Interconnector with Iceland could ease energy shortfall

While government is reluctant to rely totally on imported energy, connecting the UK power system to nearby countries, even as far afield as Iceland, could make economic sense

Paul Glendinning
Interconnectors provide access to European energy that is currently cheaper than the UK can generate – Paul Glendinning, WSP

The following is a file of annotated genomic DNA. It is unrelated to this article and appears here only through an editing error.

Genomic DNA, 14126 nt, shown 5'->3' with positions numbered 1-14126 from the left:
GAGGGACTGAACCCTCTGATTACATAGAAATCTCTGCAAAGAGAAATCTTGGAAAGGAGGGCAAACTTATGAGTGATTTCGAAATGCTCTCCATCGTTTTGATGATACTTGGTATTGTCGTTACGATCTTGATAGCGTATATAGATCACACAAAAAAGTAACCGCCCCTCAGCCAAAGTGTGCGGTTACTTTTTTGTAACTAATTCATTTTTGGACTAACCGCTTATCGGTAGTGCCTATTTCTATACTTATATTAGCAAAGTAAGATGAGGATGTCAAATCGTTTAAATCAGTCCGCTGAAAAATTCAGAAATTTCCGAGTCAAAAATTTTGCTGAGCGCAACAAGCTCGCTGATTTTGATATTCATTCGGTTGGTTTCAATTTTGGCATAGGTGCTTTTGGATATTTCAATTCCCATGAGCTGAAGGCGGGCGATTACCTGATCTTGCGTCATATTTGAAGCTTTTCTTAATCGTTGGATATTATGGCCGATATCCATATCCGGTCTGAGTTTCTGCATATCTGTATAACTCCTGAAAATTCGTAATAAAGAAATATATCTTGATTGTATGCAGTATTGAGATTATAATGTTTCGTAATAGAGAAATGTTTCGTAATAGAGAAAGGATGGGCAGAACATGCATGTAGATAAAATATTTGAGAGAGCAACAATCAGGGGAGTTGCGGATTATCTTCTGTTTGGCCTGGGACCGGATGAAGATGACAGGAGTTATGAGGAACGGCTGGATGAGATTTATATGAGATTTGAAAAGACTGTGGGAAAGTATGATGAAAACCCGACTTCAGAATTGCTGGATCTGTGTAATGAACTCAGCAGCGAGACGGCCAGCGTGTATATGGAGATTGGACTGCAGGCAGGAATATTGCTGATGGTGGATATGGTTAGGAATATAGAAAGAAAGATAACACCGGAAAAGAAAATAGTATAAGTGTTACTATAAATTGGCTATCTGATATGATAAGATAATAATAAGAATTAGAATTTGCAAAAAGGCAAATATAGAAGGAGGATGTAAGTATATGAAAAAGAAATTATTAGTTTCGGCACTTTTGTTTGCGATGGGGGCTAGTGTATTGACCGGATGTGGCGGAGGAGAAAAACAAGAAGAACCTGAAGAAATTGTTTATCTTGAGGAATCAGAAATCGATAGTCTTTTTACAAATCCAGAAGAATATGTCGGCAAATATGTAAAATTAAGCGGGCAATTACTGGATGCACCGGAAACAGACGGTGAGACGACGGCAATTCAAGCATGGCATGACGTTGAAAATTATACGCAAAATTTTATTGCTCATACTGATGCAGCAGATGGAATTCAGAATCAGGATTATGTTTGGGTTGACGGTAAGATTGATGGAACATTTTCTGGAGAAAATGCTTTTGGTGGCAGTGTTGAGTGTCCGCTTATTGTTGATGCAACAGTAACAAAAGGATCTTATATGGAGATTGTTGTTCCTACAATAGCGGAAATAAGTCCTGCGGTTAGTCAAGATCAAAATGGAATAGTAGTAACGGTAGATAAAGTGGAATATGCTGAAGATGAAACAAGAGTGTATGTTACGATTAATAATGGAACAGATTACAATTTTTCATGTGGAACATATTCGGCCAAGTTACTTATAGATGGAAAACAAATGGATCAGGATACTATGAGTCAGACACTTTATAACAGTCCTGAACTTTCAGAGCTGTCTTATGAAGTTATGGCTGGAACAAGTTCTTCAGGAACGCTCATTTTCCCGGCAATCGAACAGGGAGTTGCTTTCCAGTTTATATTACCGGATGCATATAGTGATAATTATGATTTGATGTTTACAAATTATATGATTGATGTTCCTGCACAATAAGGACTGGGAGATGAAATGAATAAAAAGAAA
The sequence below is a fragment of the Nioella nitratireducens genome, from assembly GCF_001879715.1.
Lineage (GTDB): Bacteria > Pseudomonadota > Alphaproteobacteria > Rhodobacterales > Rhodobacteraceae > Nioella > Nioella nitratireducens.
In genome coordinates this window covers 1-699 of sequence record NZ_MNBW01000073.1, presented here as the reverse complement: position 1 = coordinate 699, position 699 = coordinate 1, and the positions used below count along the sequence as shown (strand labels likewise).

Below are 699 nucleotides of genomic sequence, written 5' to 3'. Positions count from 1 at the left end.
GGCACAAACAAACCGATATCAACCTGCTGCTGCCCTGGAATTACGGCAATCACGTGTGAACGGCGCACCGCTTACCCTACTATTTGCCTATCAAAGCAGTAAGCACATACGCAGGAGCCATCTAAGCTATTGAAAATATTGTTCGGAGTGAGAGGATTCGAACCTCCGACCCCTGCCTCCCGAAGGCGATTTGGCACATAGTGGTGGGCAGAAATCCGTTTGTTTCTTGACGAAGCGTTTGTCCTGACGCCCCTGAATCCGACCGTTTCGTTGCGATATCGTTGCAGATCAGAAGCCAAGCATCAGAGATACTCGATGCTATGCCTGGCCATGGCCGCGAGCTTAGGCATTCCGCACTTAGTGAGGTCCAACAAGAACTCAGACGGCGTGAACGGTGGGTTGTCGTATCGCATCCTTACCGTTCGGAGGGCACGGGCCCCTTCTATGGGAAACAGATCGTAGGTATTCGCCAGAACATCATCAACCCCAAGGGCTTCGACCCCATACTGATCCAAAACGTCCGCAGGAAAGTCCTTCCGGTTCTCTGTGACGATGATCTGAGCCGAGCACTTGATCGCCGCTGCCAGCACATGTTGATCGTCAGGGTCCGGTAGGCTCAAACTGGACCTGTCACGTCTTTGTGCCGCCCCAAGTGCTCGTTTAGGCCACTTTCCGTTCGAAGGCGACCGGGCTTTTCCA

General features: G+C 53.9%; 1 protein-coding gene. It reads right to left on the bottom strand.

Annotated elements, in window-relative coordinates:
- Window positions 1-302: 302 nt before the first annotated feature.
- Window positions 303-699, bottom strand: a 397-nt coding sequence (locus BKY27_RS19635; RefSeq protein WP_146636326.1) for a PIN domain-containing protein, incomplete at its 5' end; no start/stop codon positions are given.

It might sound ambitious, but having an interconnector – a high-voltage, direct current (DC) undersea cable – between the UK and Iceland is technically possible and economically desirable. Indeed, other interconnectors are already proving their worth. With coal-fired power stations closing and new nuclear stations still on the drawing board, the UK faces an energy shortfall that interconnectors can meet relatively quickly. They also offer a contingency, with developers interested in opportunities for arbitrage – being paid to alleviate daily and seasonal peaks in demand – through interconnectors.

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